State in Debt to Politician’s Son-in-Law Over Construction Projects

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Prime Minister Hun Sen inspecting a ground breaking ceremony for a road construction project in Koh Kong on January 3, 2022. (Hun Sen’s Facebook page)
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The government is in debt to the Ly Chhuong construction company due to a series of infrastructure projects given to the company without a bidding process, with payments deferred in a “build first, settle later” racket, the prime minister said.

“This thing will become cancer. The lower [sub-national level] owed the money, [but] required the upper level to pay for it. You colluded with each other without bidding, [and] get along with each other. This is corruption,” Hun Sen said in a groundbreaking ceremony in Koh Kong.

The company of Ly Chhuong, the son-in-law of National Assembly vice president Cheam Yeap, has built the National Assembly and Peace Palace in Phnom Penh; has undertaken the construction of the provincial hall, appeal court, street lamps, roads and other infrastructure in the new Tbong Khmum town; and is building a road and university in Kampong Thom, among its portfolio of works.

Hun Sen said he was surprised to be told by the Finance Ministry about the government’s debts to the company.

Many projects had been awarded without a proper bidding process in a “build first, settle later” scheme, Hun Sen said.

“I would like to inform that any provincial governor who dares to do that anymore, that provincial governor has to be responsible before the royal governor,” Hun Sen said.

All projects with the Ly Chhuong company that haven’t yet started must be canceled; all provinces owing money to Ly Chhuong must repay within 20 years; and the company would be put on a blacklist if it did not stop the practice, the prime minister said.

“You have to clearly understand that this is public debt that the royal government can’t accept. [It is] not only unacceptable, [but] those governors that do that must pay the money by themselves or [they] could lose their position,” he said, accusing provincial authorities of colluding with the company over bridges, roads and other projects and leaving the national government to foot the bill.

Kampong Thom provincial deputy governor Lum Kuntheary acknowledged that her province had a road and university construction project with Ly Chhuong, but said she did not know whether there was impropriety.

The projects had a proper contract with the Finance Ministry and would be repaid by 2024, she said.

“Talking about collusion or not collusion, I don’t know about this. But the important thing is [our] contracts cannot be hidden.”

Regarding Hun Sen’s warning, Kuntheary said she did not fully understand the situation as she was not a high-level economist.

“[We] need to respect it, and we will wait and see how the leaders solve it. I dare not to answer. I don’t know how to solve it,” she said, adding that there was nothing to hide and people were happy with the road and university.

Keng Bunna, deputy governor of Tbong Khmum — the country’s newest province, which has constructed a new capital city — said Ly Chhuong was building a lot of the infrastructure, but that the work was under a contract with the national government.

Ly Chhuong projects included accommodations for civil servants, roads, the provincial hall, appeal court and street lamps, all being developed step by step by the government, Bunna said. There were many more, and he did not know when they would all be complete.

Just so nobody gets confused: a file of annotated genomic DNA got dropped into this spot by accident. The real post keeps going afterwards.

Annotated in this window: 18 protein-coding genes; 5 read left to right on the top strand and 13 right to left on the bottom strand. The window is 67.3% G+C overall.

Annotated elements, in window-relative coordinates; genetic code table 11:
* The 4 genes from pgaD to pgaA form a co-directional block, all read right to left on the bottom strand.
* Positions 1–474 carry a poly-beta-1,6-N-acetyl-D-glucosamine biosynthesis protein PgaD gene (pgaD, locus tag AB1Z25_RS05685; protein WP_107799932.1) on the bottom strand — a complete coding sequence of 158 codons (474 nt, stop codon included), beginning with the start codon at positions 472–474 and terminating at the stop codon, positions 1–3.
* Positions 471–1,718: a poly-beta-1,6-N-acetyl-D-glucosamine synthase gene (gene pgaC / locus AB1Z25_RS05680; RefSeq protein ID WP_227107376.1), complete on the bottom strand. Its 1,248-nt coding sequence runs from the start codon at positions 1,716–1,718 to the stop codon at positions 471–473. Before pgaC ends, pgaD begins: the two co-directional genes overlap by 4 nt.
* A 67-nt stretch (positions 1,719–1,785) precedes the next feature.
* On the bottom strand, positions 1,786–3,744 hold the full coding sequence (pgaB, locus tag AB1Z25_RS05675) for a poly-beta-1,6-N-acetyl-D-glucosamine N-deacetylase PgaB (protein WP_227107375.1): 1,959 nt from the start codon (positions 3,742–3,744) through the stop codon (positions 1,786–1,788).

But there was nothing untoward happening, he said.

“We don’t have [projects] that build first and settle the state money after. We don’t have one,” he said, adding that he would take Hun Sen’s warning seriously. “We need to think about and avoid such a thing.”

National Assembly spokesperson Leng Peng Long said Ly Chhuong was the son-in-law of assembly vice president Yeap, and his company had constructed the National Assembly and Peace Palace.

But he would not comment on the prime minister’s remarks against the company. “The SOP is very precise, and we are afraid of the law even more than [we are] afraid of the tiger, than afraid of the tiger. I dare not to do anything,” he said, using an abbreviation for standard operating procedures.

Yeap is also known for his alleged involvement in a 2013 hit-and-run death.

A man who picked up a call to Ly Chhuong Construction’s Commerce Ministry-listed phone number said he had nothing to do with Chhuong.

Heang Sotheayuth, spokesperson for the Ministry of Public Works and Transport, said he did not have information about the money owed to Ly Chhuong, but supported the prime minister’s remarks.

“If there is any wrongdoing, and after having received the advice from the government leader, we have to quickly solve it, correct those mistakes,” Sotheayuth said, adding that his ministry always gets approval from government leaders before implementing large projects.

“If we fail to inform or get approval [from upper levels] and we do it alone, it is normal to face mistakes. Whenever it is looked at by many people, the mistake is less. [If] we look with fewer people, the mistakes are more and the responsibility will be taken alone.”

San Chey, executive director of the Cambodia-based Affiliated Network for Social Accountability, said Cambodian law specified procurement procedures, and failing to follow them could lead to poor quality constructions.

“When the procedures for public acquisition are violated … it will be an opening to cause the loss of benefits such as costs to the national fund, and it leads to serious corruption,” he said.

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